Public Policy Forum Blog

MPS teachers link preschool to better performance in Kindergarten

Survey results released today by the Public Policy Forum conclude that MPS Kindergarten teachers feel high quality early childhood education can have positive impacts on school readiness and academic performance. The survey is part of the Forum's three-year research project investigating the impacts of high quality early childhood education on economic development.

Of the 77 five-year-old Kindergarten (K5) teachers surveyed, nearly all (97%) feel they can generally tell early in the school year which of their students attended preschool or four-year-old Kindergarten (K4), and a similar portion (93%) feel attending preschool or K4 better prepares students for K5. All teachers feel spending time in preschool or K4 prior to starting K5 is important.

With regard to the specific skills deemed necessary for Kindergarten, teachers report that the skills that are more difficult to impact during the K5 year are the skills that students are more likely to lack upon entering Kindergarten--skills pertaining to social/emotional development and cognition/general knowledge. However, teachers feel that high quality early childhood education can help children get ready for school in these hard-to-impact skills groups and believe the effects last through K5 and beyond.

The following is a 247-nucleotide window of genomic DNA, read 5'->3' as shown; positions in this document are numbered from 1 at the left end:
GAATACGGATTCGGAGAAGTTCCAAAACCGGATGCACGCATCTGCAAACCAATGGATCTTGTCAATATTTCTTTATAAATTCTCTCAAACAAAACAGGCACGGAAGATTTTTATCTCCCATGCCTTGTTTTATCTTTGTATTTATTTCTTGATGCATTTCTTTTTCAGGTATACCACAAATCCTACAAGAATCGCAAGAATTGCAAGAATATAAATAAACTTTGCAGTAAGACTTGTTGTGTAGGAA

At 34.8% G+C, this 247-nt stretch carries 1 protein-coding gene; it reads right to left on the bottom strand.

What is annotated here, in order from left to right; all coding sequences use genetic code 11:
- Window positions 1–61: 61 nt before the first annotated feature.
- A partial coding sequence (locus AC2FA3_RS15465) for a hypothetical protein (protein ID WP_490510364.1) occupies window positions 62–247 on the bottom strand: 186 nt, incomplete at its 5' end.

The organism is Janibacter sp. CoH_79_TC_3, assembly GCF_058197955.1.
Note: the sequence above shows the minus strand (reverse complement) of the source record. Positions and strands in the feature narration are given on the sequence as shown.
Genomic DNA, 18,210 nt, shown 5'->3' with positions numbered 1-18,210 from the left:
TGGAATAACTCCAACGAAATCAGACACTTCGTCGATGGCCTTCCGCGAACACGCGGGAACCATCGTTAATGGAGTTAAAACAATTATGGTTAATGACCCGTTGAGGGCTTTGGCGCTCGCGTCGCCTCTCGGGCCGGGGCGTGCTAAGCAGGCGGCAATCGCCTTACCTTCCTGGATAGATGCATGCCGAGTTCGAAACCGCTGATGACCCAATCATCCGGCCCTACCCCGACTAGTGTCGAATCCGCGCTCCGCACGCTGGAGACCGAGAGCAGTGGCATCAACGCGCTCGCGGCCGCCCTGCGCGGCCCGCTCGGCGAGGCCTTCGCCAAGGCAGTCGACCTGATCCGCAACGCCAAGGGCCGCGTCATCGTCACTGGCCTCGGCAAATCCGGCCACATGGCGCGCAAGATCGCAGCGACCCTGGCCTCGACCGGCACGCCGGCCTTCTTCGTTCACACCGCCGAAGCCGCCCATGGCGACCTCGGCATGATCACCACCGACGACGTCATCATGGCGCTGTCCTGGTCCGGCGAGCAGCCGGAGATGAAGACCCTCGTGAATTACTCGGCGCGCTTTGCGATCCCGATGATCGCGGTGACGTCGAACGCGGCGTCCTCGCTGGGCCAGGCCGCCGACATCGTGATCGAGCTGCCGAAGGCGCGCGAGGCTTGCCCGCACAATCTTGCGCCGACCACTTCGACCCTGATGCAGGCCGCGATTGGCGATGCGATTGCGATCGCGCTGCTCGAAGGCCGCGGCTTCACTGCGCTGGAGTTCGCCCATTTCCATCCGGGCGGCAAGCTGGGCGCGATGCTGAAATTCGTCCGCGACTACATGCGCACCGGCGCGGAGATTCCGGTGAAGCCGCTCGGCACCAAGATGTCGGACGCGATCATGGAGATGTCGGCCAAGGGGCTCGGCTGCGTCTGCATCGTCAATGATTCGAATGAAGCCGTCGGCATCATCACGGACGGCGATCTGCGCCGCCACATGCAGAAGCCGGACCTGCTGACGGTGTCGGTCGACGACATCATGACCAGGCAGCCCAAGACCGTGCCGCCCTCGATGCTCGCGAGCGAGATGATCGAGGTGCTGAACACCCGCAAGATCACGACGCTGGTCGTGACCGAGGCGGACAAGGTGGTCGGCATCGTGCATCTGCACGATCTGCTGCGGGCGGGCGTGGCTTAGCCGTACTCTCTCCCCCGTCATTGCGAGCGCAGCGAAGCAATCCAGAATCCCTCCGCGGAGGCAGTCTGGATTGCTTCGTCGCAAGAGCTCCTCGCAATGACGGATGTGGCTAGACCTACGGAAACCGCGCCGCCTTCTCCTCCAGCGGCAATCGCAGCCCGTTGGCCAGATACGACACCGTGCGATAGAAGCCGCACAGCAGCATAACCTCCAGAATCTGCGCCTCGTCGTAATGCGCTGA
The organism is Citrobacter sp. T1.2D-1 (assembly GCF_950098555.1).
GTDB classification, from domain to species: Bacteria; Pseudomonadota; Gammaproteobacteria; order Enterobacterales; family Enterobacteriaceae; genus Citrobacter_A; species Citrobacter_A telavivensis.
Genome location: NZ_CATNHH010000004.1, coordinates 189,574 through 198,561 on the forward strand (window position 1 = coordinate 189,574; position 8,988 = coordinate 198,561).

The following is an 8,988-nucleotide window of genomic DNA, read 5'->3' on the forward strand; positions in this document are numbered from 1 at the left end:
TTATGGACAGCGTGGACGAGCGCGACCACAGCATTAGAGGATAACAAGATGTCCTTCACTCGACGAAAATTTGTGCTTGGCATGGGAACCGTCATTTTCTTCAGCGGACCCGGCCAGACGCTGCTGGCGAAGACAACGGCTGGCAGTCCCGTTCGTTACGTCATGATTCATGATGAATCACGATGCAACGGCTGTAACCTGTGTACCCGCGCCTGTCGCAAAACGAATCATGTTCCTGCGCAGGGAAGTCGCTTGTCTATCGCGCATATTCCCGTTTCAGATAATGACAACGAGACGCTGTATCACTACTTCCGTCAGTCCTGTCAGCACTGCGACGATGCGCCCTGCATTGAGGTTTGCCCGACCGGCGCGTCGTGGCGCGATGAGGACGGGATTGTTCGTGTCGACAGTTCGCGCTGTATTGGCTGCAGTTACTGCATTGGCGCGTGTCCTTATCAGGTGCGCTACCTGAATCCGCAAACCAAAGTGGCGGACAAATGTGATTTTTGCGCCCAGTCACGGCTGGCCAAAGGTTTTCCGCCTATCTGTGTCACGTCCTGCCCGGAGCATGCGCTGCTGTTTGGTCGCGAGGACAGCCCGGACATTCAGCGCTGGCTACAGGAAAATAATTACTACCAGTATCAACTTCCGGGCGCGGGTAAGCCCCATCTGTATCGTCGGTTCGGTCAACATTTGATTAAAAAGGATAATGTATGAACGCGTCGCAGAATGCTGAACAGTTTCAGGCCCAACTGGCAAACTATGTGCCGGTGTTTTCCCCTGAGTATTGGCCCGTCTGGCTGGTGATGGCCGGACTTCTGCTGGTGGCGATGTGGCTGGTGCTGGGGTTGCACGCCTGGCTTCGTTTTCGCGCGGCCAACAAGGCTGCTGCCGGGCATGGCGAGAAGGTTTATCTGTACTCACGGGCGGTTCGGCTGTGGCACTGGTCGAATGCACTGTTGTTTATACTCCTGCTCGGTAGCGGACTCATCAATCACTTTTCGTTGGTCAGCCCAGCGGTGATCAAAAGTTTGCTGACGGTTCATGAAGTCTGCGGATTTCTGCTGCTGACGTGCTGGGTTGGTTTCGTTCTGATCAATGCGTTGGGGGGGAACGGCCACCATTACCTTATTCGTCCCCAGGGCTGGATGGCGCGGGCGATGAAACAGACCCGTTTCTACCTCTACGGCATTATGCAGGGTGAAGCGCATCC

When asked about their 2008-2009 class of K5 students, 45% of the teachers surveyed report having classrooms in which at least 80% of the students had attended preschool or K4, and 54% report that at least half of their students were adequately prepared for K5. However, teachers in schools with student poverty rates above the district average are significantly less likely than teachers in lower-poverty schools to report that the majority of their students had attended preschool or were adequately prepared for Kindergarten.

The survey’s reinforcement of the connection between the quality of early childhood education and school readiness suggests that policymakers seeking to improve academic performance in MPS may wish to consider ways to increase quality early childhood opportunities for Milwaukee children. Because there appear to be links between poverty and preschool attendance and between poverty and school readiness, another area of focus may be accessibility and affordability of high quality early childhood education specifically for low-income families, as well as the quality of programs currently available and affordable to these families.

The full report is available for download here.

Anneliese Dickman